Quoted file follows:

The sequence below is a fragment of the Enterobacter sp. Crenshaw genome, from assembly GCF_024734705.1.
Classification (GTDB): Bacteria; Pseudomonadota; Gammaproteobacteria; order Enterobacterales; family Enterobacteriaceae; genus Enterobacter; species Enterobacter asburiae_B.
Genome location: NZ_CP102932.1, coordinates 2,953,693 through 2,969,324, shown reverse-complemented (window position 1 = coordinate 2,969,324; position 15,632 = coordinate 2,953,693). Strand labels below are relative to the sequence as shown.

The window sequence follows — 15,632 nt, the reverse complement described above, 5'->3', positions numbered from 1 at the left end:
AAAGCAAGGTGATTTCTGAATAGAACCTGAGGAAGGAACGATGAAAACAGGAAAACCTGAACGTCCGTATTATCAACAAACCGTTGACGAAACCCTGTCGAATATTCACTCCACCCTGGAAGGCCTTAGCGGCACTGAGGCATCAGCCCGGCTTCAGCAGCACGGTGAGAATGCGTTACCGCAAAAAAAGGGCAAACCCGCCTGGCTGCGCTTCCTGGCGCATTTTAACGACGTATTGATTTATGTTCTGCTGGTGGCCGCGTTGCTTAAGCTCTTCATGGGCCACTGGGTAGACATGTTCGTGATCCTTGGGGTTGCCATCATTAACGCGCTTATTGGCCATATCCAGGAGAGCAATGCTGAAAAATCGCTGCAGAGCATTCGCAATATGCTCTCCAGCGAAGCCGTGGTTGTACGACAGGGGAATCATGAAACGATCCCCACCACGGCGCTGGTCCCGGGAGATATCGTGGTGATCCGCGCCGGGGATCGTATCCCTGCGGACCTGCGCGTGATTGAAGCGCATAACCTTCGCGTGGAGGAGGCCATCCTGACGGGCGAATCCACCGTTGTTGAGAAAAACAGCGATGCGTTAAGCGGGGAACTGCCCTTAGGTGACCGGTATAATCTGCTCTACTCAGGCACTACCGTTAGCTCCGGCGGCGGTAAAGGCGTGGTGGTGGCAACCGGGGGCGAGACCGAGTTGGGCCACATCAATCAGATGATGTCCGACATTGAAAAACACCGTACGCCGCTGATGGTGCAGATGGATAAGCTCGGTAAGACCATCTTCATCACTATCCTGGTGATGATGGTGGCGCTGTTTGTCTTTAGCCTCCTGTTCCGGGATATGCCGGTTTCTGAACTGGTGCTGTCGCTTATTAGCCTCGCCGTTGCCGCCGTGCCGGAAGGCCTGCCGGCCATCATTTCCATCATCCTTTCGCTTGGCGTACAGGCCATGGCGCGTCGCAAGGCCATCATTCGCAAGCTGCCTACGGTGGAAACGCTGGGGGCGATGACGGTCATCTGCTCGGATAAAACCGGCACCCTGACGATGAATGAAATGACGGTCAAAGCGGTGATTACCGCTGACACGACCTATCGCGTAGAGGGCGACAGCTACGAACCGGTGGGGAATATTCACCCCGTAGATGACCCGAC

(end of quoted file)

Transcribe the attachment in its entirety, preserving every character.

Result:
The sequence below is a fragment of the Enterobacter sp. Crenshaw genome, from assembly GCF_024734705.1.
Classification (GTDB): Bacteria; Pseudomonadota; Gammaproteobacteria; order Enterobacterales; family Enterobacteriaceae; genus Enterobacter; species Enterobacter asburiae_B.
Genome location: NZ_CP102932.1, coordinates 2,953,693 through 2,969,324, shown reverse-complemented (window position 1 = coordinate 2,969,324; position 15,632 = coordinate 2,953,693). Strand labels below are relative to the sequence as shown.

The window sequence follows — 15,632 nt, the reverse complement described above, 5'->3', positions numbered from 1 at the left end:
AAAGCAAGGTGATTTCTGAATAGAACCTGAGGAAGGAACGATGAAAACAGGAAAACCTGAACGTCCGTATTATCAACAAACCGTTGACGAAACCCTGTCGAATATTCACTCCACCCTGGAAGGCCTTAGCGGCACTGAGGCATCAGCCCGGCTTCAGCAGCACGGTGAGAATGCGTTACCGCAAAAAAAGGGCAAACCCGCCTGGCTGCGCTTCCTGGCGCATTTTAACGACGTATTGATTTATGTTCTGCTGGTGGCCGCGTTGCTTAAGCTCTTCATGGGCCACTGGGTAGACATGTTCGTGATCCTTGGGGTTGCCATCATTAACGCGCTTATTGGCCATATCCAGGAGAGCAATGCTGAAAAATCGCTGCAGAGCATTCGCAATATGCTCTCCAGCGAAGCCGTGGTTGTACGACAGGGGAATCATGAAACGATCCCCACCACGGCGCTGGTCCCGGGAGATATCGTGGTGATCCGCGCCGGGGATCGTATCCCTGCGGACCTGCGCGTGATTGAAGCGCATAACCTTCGCGTGGAGGAGGCCATCCTGACGGGCGAATCCACCGTTGTTGAGAAAAACAGCGATGCGTTAAGCGGGGAACTGCCCTTAGGTGACCGGTATAATCTGCTCTACTCAGGCACTACCGTTAGCTCCGGCGGCGGTAAAGGCGTGGTGGTGGCAACCGGGGGCGAGACCGAGTTGGGCCACATCAATCAGATGATGTCCGACATTGAAAAACACCGTACGCCGCTGATGGTGCAGATGGATAAGCTCGGTAAGACCATCTTCATCACTATCCTGGTGATGATGGTGGCGCTGTTTGTCTTTAGCCTCCTGTTCCGGGATATGCCGGTTTCTGAACTGGTGCTGTCGCTTATTAGCCTCGCCGTTGCCGCCGTGCCGGAAGGCCTGCCGGCCATCATTTCCATCATCCTTTCGCTTGGCGTACAGGCCATGGCGCGTCGCAAGGCCATCATTCGCAAGCTGCCTACGGTGGAAACGCTGGGGGCGATGACGGTCATCTGCTCGGATAAAACCGGCACCCTGACGATGAATGAAATGACGGTCAAAGCGGTGATTACCGCTGACACGACCTATCGCGTAGAGGGCGACAGCTACGAACCGGTGGGGAATATTCACCCCGTAGATGACCCGAC